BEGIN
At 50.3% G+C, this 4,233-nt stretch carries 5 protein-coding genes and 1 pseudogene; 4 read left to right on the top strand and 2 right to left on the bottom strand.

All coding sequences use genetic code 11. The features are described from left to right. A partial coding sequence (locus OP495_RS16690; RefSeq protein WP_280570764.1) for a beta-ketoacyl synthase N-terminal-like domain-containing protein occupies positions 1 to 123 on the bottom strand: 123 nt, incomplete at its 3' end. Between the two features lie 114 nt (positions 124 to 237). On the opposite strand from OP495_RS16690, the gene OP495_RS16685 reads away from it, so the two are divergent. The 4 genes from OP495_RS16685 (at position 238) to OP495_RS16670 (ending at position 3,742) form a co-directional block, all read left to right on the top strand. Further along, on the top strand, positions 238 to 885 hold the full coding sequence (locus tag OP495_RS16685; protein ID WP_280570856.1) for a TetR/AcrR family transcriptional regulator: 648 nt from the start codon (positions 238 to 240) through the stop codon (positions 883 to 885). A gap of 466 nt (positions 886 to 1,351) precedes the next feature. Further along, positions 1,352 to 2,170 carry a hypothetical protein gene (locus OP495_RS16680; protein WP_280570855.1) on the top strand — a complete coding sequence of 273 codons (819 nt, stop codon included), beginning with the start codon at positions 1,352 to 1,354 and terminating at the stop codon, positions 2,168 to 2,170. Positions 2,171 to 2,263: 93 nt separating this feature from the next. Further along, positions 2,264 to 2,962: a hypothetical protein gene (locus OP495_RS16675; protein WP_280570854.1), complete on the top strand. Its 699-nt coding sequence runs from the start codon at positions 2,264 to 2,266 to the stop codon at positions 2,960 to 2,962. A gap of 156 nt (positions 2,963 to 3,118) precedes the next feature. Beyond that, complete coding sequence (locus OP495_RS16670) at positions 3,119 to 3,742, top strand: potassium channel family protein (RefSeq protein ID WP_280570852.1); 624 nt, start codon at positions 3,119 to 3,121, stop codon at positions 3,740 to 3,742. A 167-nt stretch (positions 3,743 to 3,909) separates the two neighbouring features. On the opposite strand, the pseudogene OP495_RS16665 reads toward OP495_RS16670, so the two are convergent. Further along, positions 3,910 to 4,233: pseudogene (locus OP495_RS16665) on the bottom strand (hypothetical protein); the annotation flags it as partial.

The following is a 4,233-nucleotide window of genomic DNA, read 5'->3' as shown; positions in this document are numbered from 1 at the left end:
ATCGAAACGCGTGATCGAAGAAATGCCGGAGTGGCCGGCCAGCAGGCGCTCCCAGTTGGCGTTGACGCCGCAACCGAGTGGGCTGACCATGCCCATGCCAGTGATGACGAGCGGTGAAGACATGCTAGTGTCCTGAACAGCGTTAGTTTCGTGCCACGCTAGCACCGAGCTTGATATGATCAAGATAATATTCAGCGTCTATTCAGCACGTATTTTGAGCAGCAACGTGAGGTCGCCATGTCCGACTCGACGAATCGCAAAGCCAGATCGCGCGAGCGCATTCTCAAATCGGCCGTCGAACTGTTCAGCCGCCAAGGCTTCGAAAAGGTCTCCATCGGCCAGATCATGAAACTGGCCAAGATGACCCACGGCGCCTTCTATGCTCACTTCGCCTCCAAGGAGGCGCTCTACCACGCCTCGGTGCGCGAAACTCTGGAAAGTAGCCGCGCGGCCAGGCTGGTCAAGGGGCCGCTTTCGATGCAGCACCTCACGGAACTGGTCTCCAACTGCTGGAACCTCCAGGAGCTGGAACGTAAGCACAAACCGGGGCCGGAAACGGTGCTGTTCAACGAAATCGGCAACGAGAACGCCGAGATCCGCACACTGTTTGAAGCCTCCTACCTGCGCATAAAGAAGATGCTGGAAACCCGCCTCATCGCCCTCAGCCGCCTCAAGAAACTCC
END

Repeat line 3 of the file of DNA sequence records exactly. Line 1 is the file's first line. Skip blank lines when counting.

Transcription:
The following is a 4,233-nucleotide window of genomic DNA, read 5'->3' as shown; positions in this document are numbered from 1 at the left end: